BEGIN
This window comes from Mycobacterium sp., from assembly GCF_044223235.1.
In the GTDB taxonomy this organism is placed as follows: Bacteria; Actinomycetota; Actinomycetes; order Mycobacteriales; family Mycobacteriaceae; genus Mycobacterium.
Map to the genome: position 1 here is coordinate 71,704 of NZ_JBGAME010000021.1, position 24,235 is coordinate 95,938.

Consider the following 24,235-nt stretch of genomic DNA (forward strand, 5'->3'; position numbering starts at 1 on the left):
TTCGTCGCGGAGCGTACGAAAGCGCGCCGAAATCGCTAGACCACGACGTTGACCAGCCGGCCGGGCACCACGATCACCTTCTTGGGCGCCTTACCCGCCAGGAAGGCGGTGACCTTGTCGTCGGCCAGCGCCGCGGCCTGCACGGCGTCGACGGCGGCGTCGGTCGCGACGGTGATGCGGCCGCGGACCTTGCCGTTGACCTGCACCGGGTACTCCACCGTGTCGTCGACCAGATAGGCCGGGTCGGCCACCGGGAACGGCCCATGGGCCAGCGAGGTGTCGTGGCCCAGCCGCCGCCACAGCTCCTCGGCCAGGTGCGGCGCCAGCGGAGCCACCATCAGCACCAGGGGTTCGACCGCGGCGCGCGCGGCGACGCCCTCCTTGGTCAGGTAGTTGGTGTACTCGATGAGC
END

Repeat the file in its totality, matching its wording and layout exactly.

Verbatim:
This window comes from Mycobacterium sp., from assembly GCF_044223235.1.
In the GTDB taxonomy this organism is placed as follows: Bacteria; Actinomycetota; Actinomycetes; order Mycobacteriales; family Mycobacteriaceae; genus Mycobacterium.
Map to the genome: position 1 here is coordinate 71,704 of NZ_JBGAME010000021.1, position 24,235 is coordinate 95,938.

Consider the following 24,235-nt stretch of genomic DNA (forward strand, 5'->3'; position numbering starts at 1 on the left):
TTCGTCGCGGAGCGTACGAAAGCGCGCCGAAATCGCTAGACCACGACGTTGACCAGCCGGCCGGGCACCACGATCACCTTCTTGGGCGCCTTACCCGCCAGGAAGGCGGTGACCTTGTCGTCGGCCAGCGCCGCGGCCTGCACGGCGTCGACGGCGGCGTCGGTCGCGACGGTGATGCGGCCGCGGACCTTGCCGTTGACCTGCACCGGGTACTCCACCGTGTCGTCGACCAGATAGGCCGGGTCGGCCACCGGGAACGGCCCATGGGCCAGCGAGGTGTCGTGGCCCAGCCGCCGCCACAGCTCCTCGGCCAGGTGCGGCGCCAGCGGAGCCACCATCAGCACCAGGGGTTCGACCGCGGCGCGCGCGGCGACGCCCTCCTTGGTCAGGTAGTTGGTGTACTCGATGAGC